Medical imaging technology, such as x-rays and ultrasounds, has improved drastically in recent decades. This technology is crucial at most levels of healthcare for diagnosing and documenting illnesses, as well as improving processes and recommendations for treatment. Safe, effective medical imaging technology is necessary for medical decision-making and the reduction of costs and labor inherent to treatment and preventative care.
One of the most important advancements in medical imaging is the increased use of effective medial image exchange/interoperability, or the ability to store and transfer patients’ digital images for more effective future care. The benefits of medical image interoperability are abundant and include cost efficiency for providers, better patient health outcomes, and increased patient satisfaction.
For many trauma patients, effective image interoperability is lifesaving.
Costs inherent to medical imaging processes account for 10% of total annual healthcare costs in the United States. Because of its utility across all levels of healthcare, the costly process of imaging is susceptible to unnecessary duplication. An estimated 30+% of imaging is unnecessary, adding roughly $30 billion to annual U.S. healthcare costs. Using effective image exchange increases the cross-functionality and sharing of past images, decreasing the cost and labor needed to duplicate existing results. Effectively exchanging even the 12.8% of repeated advanced images, such as from MRI or CT exams, could account for nearly half of the estimated cost savings.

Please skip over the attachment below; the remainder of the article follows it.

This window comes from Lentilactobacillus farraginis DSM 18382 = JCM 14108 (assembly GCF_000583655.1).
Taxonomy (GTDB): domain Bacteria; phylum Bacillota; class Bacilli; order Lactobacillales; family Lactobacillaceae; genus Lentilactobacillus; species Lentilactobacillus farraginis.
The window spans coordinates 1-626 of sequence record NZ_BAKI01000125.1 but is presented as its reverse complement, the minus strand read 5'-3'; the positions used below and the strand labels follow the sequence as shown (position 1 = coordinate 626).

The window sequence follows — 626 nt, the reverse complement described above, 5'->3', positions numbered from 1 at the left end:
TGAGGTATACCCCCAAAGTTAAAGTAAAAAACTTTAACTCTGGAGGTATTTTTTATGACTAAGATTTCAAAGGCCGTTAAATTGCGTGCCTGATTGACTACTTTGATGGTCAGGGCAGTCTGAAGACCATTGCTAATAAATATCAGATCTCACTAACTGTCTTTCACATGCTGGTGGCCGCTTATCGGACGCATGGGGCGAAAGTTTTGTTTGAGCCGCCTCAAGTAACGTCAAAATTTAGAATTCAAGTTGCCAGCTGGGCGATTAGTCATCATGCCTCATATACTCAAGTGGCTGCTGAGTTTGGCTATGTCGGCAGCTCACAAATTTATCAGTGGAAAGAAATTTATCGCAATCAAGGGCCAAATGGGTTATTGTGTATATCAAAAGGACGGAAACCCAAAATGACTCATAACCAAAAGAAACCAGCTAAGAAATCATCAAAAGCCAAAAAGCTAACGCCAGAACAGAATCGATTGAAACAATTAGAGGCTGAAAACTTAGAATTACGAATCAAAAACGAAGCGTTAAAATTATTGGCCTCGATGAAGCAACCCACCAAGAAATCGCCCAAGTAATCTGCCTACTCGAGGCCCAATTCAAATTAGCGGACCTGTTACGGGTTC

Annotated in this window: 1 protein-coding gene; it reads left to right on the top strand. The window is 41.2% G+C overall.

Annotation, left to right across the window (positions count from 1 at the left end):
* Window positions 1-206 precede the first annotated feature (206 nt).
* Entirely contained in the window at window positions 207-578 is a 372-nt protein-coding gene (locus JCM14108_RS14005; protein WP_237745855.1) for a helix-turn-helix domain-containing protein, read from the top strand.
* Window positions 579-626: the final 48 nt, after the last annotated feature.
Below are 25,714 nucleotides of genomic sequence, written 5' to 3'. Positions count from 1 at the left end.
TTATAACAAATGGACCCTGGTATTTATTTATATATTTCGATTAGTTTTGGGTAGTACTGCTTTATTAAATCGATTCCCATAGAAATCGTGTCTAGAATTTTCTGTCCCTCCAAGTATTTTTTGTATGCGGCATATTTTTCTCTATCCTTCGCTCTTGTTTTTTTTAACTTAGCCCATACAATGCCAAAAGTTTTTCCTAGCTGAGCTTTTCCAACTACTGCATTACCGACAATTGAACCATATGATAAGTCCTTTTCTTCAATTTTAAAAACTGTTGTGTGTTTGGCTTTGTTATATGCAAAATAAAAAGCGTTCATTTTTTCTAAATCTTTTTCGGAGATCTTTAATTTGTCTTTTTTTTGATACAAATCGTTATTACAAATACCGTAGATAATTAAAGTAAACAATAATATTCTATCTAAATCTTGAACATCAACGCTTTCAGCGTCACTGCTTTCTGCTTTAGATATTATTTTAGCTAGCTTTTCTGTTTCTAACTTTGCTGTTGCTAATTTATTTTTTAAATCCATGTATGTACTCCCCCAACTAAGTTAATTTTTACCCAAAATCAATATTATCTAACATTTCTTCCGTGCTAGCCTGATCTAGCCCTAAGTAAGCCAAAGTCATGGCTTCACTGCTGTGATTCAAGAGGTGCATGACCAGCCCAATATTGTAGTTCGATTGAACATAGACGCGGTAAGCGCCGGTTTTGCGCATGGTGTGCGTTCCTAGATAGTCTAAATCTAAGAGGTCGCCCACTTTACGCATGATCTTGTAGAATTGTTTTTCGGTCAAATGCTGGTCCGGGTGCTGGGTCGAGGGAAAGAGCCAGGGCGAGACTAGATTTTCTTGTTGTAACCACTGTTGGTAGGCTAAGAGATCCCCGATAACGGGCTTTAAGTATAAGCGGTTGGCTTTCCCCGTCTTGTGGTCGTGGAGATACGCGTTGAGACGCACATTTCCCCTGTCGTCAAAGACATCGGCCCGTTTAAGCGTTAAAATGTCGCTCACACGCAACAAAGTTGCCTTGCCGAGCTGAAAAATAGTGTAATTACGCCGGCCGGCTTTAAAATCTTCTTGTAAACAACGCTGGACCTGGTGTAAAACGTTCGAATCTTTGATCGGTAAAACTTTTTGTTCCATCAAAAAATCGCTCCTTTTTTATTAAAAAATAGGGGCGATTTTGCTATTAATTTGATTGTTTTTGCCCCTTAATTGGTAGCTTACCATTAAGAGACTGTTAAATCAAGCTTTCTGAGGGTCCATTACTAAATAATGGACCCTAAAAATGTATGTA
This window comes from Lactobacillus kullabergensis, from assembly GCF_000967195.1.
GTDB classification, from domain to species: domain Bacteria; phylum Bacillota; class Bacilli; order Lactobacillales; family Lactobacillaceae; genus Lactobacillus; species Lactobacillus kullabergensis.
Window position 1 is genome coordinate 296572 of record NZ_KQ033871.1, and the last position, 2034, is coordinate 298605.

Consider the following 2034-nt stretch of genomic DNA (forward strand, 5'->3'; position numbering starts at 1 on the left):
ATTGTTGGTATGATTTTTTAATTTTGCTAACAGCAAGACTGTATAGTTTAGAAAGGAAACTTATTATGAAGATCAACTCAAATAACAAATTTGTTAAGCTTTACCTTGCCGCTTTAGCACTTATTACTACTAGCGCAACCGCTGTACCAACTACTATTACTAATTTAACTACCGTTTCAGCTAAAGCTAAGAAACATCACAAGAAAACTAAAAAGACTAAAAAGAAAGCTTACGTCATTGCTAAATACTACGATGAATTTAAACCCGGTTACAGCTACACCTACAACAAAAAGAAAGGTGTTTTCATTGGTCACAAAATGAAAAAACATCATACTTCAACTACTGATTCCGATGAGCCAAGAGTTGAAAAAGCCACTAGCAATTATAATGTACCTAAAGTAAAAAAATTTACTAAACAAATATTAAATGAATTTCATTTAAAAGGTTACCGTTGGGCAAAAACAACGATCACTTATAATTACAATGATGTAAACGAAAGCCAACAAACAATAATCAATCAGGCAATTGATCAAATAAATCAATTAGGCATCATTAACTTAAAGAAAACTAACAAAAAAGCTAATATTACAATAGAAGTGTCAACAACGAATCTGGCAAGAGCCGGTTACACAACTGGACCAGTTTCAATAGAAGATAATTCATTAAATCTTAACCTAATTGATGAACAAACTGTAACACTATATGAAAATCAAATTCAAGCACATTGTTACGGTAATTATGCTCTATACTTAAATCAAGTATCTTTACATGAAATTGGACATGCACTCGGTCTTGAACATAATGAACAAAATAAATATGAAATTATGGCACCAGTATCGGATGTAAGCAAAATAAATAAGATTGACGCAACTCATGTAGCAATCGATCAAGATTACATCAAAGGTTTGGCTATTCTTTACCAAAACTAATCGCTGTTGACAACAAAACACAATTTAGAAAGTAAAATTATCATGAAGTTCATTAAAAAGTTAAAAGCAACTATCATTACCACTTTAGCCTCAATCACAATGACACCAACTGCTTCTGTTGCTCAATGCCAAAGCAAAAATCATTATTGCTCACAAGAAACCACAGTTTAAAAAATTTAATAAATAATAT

The proper exchange of images allows providers to make quicker and more informed decisions, leading to healthier patients and increased care center efficiency. The easily-accessible comparison of past and present images gives providers a better understanding of patient history and the effectiveness of past treatments. Additionally, eradicating unnecessary imaging repeats reduces patients’ exposure to radiation. Perhaps the most important benefit is speed; the patient experiences faster care without unnecessary referrals blocking the path to treatment. For trauma patients, a lack of access to outside imaging can cause up to a 25-minute delay in treatment. For many trauma patients, effective image interoperability is lifesaving.
Effective image exchange makes the patient experience more enjoyable by decreasing the amount of time spent in referrals or awaiting proper treatment. Patients avoid extra visits , meaning excessive copays and transportation costs, and patient/provider trust and positive attitudes increase when a care provider is well-informed of prior treatment. Additionally, electronic data and telemedicine allow patients to feel engaged with their care provider without additional inherent costs.